Micrococcal nuclease
Ribbon schematic of micrococcal nuclease 3D structure, with Ca2+ and TdtP inhibitor
Identifiers
EC no.3.1.31.1
CAS no.9013-53-0
Databases
IntEnzIntEnz view
BRENDABRENDA entry
ExPASyNiceZyme view
KEGGKEGG entry
MetaCycmetabolic pathway
PRIAMprofile
PDB structuresRCSB PDB PDBe PDBsum
Thermonuclease
Identifiers
OrganismStaphylococcus aureus
Symbolnuc
UniProtP00644
Staphylococcal nuclease
Identifiers
Symbol?
PfamPF00565
Pfam clanCL0049
InterProIPR016071
PROSITEPDOC00865
CATH1tt2
SCOP21tt2 / SCOPe / SUPFAM

Micrococcal nuclease (EC 3.1.31.1, S7 Nuclease, MNase, spleen endonuclease, thermonuclease, nuclease T, micrococcal endonuclease, nuclease T', staphylococcal nuclease, spleen phosphodiesterase, Staphylococcus aureus nuclease, Staphylococcus aureus nuclease B, ribonucleate (deoxynucleate) 3'-nucleotidohydrolase) is an endo-exonuclease that preferentially digests single-stranded nucleic acids. The rate of cleavage is 30 times greater at the 5' side of A or T than at G or C and results in the production of mononucleotides and oligonucleotides with terminal 3'-phosphates. The enzyme is also active against double-stranded DNA and RNA and all sequences will be ultimately cleaved.

Characteristics

The enzyme has a molecular weight of 16.9kDa.

The pH optimum is reported as 9.2. The enzyme activity is strictly dependent on Ca2+ and the pH optimum varies according to Ca2+ concentration.[1] The enzyme is therefore easily inactivated by EGTA.

Sources

This enzyme is the extracellular nuclease of Staphylococcus aureus. Two strains, V8 and Foggi, yield almost identical enzymes.[2] A common source is E.coli cells carrying a cloned nuc gene encoding Staphylococcus aureus extracellular nuclease (micrococcal nuclease).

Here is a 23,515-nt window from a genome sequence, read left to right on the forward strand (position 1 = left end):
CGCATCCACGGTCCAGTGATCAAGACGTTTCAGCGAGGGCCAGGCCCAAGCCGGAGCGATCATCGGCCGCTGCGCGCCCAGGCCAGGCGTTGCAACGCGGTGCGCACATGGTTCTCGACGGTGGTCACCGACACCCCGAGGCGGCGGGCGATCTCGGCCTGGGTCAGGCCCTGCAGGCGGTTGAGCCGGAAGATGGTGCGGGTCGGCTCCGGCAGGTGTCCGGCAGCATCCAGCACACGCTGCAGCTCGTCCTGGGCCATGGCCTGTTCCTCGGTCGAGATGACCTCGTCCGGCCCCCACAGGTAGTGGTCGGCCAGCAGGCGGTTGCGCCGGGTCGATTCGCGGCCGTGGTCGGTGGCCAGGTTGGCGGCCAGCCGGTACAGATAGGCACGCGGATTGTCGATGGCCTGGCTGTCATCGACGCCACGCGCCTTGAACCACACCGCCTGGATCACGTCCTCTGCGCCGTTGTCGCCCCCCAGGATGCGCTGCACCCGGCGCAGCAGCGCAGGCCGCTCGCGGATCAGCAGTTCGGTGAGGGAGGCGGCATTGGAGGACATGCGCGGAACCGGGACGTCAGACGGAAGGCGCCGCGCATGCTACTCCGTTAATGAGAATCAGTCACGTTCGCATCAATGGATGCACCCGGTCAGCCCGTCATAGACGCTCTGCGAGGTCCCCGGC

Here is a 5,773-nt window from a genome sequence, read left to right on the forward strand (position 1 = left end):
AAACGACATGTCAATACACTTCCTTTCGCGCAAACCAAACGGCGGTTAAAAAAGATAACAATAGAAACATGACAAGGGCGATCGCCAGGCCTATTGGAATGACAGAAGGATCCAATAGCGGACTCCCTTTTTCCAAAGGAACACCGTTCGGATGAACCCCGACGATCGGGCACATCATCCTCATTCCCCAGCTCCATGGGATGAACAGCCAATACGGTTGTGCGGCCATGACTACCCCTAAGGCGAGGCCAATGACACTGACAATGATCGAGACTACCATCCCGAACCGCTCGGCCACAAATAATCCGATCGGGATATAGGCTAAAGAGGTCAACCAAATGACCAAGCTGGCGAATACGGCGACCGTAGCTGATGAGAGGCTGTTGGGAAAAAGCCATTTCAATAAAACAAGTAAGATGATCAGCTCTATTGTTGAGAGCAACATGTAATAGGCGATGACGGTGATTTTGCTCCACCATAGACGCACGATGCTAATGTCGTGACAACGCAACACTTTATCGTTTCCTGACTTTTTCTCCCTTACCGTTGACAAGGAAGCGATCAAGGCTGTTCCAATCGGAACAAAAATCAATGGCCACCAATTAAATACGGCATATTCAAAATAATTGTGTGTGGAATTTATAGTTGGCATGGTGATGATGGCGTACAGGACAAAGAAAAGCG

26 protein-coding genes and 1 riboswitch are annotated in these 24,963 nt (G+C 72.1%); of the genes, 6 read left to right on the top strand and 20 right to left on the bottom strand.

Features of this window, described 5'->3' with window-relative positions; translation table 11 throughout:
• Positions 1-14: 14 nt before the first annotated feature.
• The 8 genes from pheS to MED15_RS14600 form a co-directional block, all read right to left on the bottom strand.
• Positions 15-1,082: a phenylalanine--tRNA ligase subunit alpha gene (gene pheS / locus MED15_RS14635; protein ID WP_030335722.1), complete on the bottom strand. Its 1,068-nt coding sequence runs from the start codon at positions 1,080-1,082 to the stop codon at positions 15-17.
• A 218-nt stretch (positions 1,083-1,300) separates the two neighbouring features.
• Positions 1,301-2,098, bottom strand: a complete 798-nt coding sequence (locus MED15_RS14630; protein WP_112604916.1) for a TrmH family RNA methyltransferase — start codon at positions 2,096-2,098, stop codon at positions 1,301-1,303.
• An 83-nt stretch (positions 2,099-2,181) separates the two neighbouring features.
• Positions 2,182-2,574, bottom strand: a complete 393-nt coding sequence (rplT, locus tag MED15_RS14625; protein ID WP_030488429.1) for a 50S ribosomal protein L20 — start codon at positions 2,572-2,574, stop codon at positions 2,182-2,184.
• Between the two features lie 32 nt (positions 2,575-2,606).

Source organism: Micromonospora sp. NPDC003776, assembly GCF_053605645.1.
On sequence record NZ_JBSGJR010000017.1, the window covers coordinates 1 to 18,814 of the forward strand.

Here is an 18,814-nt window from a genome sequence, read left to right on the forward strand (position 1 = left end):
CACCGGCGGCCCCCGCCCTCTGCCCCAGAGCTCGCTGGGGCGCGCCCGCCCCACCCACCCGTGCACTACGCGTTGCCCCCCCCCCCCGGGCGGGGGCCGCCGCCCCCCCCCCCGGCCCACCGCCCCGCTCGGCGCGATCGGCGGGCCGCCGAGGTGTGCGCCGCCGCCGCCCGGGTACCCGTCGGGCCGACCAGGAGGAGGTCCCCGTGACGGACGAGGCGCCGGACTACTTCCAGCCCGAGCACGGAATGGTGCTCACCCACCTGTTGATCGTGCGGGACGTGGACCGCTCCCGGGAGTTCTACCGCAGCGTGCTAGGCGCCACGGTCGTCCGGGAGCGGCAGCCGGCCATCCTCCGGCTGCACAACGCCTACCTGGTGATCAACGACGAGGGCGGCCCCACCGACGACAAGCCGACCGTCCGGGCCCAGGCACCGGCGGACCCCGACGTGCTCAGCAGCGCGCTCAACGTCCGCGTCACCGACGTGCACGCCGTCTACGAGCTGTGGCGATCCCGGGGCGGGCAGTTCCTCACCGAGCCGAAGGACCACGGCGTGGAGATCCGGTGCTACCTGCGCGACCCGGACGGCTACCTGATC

Structure

The 3-dimensional structure of micrococcal nuclease (then called Staphyloccal nuclease) was solved very early in the history of protein crystallography, in 1969,[3] deposited as now-obsolete Protein Data Bank file 1SNS. Higher-resolution, more recent crystal structures are available for the apo form as Protein Data Bank file 1SNO: [1] and for the thymidine-diphosphate-inhibited form as Protein Data Bank file 3H6M: [2] or 1SNC: [3]. As seen in the ribbon diagram above, the nuclease molecule has 3 long alpha helices and a 5-stranded, barrel-shaped beta sheet, in an arrangement known as the OB-fold (for oligonucleotide-binding fold) as classified in the SCOP database.

Applications

References

  1. ^ Heins JN, Suriano JR, Taniuchi H, Anfinsen CB (1967). "Characterization of a nuclease produced by Staphylococcus aureus". J. Biol. Chem. 242 (5): 1016–20. PMID 6020427.
  2. ^ Cusumano CL, Taniuchi H, Anfinsen CB (1968). "Staphylococcal nuclease (Foggi strain). I. Order of cyanogen bromide fragments and a "fourth" histidine residue". J. Biol. Chem. 243 (18): 4769–77. PMID 5687719.
  3. ^ Arnone A, Bier J, et al. (1971). "A High Resolution Structure of an Inhibitor Complex of the Extracellular Nuclease of Staphylococcus aureus: I. Experimental Procedures and Chain Tracing". J. Biol. Chem. 246 (7): 2303–2316. PMID 5555571.